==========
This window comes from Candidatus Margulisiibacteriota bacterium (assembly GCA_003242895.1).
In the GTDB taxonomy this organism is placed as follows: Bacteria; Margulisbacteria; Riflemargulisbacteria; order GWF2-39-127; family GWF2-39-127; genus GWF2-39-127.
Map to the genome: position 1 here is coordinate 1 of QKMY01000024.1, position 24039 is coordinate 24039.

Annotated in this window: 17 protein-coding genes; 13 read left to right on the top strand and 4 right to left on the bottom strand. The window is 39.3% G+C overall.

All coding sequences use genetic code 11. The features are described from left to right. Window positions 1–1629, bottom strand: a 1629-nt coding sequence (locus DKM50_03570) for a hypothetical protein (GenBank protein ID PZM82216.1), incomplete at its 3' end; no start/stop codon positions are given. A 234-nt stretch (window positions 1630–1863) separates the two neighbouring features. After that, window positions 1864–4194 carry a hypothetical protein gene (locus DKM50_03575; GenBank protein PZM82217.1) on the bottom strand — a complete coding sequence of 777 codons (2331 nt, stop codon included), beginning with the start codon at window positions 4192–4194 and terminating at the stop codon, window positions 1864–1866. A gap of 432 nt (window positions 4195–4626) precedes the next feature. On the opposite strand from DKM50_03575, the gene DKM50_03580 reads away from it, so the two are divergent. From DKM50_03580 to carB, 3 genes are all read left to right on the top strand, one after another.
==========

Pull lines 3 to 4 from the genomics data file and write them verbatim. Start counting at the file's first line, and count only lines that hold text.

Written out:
Map to the genome: position 1 here is coordinate 1 of QKMY01000024.1, position 24039 is coordinate 24039.

Annotated in this window: 17 protein-coding genes; 13 read left to right on the top strand and 4 right to left on the bottom strand. The window is 39.3% G+C overall.